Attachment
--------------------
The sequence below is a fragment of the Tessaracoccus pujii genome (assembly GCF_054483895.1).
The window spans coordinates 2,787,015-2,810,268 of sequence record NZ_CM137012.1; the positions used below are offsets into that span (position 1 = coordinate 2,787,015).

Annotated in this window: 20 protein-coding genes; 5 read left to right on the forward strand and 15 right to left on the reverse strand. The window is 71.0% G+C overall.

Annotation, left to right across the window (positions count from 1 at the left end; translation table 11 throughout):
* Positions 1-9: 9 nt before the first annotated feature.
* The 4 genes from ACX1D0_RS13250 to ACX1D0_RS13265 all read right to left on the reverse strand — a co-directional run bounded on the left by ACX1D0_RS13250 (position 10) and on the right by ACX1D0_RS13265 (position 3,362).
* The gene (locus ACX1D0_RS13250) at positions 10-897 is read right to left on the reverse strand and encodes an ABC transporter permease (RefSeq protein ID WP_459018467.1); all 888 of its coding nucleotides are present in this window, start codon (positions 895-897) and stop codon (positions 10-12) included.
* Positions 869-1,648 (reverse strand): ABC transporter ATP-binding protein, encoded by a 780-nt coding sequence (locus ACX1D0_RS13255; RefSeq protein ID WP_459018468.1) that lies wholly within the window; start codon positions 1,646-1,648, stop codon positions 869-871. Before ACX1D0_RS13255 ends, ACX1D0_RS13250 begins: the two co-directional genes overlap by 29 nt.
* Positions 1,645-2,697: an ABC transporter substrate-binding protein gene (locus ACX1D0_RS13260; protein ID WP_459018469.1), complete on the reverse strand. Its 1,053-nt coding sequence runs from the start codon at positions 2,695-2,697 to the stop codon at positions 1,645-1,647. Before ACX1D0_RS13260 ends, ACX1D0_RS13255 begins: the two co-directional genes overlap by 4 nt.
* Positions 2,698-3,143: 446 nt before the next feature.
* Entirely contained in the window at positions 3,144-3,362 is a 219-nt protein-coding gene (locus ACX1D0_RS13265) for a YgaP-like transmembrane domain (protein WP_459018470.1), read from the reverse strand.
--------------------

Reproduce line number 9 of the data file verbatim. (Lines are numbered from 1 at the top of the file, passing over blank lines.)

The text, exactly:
* Positions 1,645-2,697: an ABC transporter substrate-binding protein gene (locus ACX1D0_RS13260; protein ID WP_459018469.1), complete on the reverse strand. Its 1,053-nt coding sequence runs from the start codon at positions 2,695-2,697 to the stop codon at positions 1,645-1,647. Before ACX1D0_RS13260 ends, ACX1D0_RS13255 begins: the two co-directional genes overlap by 4 nt.